People who use words like “Tyrannophobia,” who sneer at churchgoers, at hunters, at citizens who want to defend their own families, see millions of their fellow Americans as benighted, primitive, dangerous. They’re desperate to see such citizens disarmed, harmless, and disenfranchised. When those citizens vote “wrong” (as they did in 2016 for President Trump), the elitists want nice bureaucrats in the Deep State to step in and correct it. Hence the endless obstruction, hoax investigations, soft coup attempts, and media brainwashing of the past three years.
Be careful. Christians are vulnerable. These elitists are learning how to push our emotional buttons. They might despise our articles of faith as foolish superstitions. But they still remember our ethics, which once pervaded this culture. Some of these faithless people have even clawed their way to positions of power within our churches.
Unsure that Jesus rose, or even really lived, they know that churches prove useful for enacting cultural change. They remember the Civil Rights marchers, so many of them from churches. They fear the pro-life movement, and want to dissipate it onto a hundred dubious or unconnected issues. Or to hijack it altogether, and drive it over the cliff into Utopia.
And they know enough of the Gospel to cherry-pick useful verses. Of course, they’ve inoculated themselves to its message and its Master. They’ve used the Marcionite method to make themselves “more Christian™ than Jesus.” They know better than the Gospel writers, or centuries of churchmen, what Jesus would say or do. If only He were a modern, enlightened liberal like them.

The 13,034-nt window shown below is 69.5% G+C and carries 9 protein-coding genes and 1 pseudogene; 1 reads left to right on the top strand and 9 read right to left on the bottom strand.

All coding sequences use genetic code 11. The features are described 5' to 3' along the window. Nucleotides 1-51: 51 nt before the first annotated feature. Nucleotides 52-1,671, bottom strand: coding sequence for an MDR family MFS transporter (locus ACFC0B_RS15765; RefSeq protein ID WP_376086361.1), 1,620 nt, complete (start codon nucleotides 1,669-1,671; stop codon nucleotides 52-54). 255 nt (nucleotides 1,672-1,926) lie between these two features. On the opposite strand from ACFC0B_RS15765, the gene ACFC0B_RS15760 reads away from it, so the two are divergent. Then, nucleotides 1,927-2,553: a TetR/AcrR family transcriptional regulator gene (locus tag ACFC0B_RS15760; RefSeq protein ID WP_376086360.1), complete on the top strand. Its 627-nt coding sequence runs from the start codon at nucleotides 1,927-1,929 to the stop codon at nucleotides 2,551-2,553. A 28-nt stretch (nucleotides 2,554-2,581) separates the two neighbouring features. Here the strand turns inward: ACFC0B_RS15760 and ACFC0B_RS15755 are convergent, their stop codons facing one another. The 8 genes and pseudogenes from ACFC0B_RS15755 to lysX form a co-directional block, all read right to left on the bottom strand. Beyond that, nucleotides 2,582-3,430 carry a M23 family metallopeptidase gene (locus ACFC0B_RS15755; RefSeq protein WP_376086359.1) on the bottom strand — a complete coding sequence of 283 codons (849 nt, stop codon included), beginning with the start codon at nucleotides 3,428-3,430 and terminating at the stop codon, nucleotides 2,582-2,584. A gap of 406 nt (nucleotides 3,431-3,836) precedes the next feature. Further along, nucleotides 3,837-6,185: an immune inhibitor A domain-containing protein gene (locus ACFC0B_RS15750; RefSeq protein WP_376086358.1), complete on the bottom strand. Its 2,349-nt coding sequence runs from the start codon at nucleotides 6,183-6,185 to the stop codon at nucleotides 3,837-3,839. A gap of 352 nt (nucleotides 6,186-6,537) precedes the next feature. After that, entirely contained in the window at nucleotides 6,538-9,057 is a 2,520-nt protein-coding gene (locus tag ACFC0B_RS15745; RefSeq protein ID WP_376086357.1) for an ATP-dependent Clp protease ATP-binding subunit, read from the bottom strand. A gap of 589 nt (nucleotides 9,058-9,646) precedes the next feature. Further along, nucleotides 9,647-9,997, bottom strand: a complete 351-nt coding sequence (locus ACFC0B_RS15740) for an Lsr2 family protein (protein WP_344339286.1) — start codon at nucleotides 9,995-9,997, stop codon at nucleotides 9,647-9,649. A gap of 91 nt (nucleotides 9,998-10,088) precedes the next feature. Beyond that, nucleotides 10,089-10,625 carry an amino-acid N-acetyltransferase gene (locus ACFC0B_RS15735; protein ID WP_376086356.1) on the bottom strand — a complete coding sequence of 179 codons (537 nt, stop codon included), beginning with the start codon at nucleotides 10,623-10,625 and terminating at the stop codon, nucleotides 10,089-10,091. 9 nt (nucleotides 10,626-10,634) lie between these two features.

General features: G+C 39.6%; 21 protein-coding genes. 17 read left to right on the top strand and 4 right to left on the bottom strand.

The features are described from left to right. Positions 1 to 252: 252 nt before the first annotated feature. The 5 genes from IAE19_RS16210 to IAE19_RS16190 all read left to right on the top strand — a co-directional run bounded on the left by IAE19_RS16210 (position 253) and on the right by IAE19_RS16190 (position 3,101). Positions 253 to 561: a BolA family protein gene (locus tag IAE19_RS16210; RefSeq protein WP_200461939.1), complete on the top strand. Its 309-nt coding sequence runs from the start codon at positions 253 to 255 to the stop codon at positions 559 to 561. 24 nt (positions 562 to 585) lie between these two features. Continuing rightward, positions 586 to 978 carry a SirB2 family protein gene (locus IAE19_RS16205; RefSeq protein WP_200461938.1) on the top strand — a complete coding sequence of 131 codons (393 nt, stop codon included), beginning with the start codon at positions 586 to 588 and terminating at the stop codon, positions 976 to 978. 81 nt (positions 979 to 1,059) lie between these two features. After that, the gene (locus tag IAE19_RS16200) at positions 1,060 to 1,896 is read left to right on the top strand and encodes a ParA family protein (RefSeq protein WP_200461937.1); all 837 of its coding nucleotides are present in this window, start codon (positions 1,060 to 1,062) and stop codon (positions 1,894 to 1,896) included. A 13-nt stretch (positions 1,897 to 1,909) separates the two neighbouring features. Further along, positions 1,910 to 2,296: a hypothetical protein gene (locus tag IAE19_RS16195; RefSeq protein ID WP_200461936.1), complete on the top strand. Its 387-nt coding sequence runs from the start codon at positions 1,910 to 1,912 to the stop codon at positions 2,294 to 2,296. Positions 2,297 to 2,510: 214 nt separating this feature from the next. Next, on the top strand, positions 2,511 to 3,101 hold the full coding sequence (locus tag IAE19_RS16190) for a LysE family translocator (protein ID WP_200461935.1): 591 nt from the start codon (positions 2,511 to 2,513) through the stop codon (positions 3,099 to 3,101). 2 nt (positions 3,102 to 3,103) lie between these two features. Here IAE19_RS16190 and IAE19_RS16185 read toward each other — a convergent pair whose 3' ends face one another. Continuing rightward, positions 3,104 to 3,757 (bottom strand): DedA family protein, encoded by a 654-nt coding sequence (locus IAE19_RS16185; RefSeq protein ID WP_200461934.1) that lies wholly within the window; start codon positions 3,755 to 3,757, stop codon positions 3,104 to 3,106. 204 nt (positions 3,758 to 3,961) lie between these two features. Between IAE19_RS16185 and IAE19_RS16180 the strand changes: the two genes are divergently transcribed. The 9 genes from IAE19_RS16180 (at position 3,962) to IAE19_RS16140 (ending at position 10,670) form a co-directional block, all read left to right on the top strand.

Be ready, in the next few weeks. You’ll hear them and read them almost everywhere. Media elites eager to see churches taxed into silence or bankruptcy for resisting Mammon and Caesar will suddenly “discover” these “progressive Christians.” They’ll get guest columns at Newsweek, op-eds at Yahoo News, and slots on TV news shows. There they’ll warn of “the plague of gun violence” as if it were some impersonal disease with an obvious cure. They’ll use the Machine’s fudged figures that include suicides and police shootings of criminals to inflate the number of gun deaths. They’ll pretend that you can’t oppose the killing of almost a million unborn children for our sexual convenience, unless you also want to disarm ordinary Americans, and leave them at the mercy of criminals, terrorists and future tyrants.
I’m writing a book about this, about why Christians of all people need to rally to the Second Amendment. Next week I’ll explore the religious instincts among Christians that these elitists tap into, and misuse. In the meantime, I urge you all to respond with prudence and caution to those who politicize mass shootings, and weaponize our reactions.
Seek out alternative sources of information. Fact-check every claim. Ask yourself, or these advocates, if the laws they’re promoting would even have prevented the tragedy they’ve glommed onto. (California already has some of the toughest gun laws in America, which the Saugus shooter simply broke.)
A good place to start would be Mark Smith’s book. It’s fresh off the press and a gripping read.
John Zmirak is a senior editor at The Stream, and author or co-author of ten books, including The Politically Incorrect Guide to Immigration.